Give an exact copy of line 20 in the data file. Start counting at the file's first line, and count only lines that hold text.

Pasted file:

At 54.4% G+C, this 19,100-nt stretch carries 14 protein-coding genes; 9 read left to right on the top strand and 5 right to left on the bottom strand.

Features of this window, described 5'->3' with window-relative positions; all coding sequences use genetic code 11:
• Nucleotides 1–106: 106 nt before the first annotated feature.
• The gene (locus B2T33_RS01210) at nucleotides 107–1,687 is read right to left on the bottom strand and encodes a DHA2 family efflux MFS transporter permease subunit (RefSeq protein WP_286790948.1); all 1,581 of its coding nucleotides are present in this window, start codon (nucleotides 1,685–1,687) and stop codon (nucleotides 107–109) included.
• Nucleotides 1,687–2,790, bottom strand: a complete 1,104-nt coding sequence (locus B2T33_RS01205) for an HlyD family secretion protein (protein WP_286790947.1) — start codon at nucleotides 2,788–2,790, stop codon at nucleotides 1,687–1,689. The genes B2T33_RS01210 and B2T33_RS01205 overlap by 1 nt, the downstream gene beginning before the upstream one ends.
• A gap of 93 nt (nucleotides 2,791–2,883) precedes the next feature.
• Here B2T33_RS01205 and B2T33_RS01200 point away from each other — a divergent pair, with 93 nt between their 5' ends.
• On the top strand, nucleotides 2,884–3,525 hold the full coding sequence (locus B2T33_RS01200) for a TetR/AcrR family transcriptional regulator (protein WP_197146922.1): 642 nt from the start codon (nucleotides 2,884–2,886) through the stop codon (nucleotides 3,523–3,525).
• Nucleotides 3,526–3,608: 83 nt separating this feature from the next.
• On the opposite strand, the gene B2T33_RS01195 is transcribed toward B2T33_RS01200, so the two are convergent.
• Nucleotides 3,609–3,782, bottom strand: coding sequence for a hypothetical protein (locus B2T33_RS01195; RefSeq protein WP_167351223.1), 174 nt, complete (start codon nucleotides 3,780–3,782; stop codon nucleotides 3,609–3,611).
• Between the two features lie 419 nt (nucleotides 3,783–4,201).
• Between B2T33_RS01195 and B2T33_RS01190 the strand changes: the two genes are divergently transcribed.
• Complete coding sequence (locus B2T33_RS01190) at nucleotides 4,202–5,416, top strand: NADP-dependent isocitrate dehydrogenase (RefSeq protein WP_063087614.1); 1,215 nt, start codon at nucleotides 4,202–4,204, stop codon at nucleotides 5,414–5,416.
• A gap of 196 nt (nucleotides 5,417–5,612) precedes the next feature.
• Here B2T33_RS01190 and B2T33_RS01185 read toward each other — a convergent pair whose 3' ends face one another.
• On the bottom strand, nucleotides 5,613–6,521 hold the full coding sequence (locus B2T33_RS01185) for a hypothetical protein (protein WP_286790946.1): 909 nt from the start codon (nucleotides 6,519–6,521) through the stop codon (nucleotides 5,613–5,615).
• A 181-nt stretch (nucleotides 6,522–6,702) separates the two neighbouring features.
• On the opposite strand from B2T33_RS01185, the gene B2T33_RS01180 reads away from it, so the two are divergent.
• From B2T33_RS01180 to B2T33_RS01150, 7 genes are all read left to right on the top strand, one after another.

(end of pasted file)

• From B2T33_RS01180 to B2T33_RS01150, 7 genes are all read left to right on the top strand, one after another.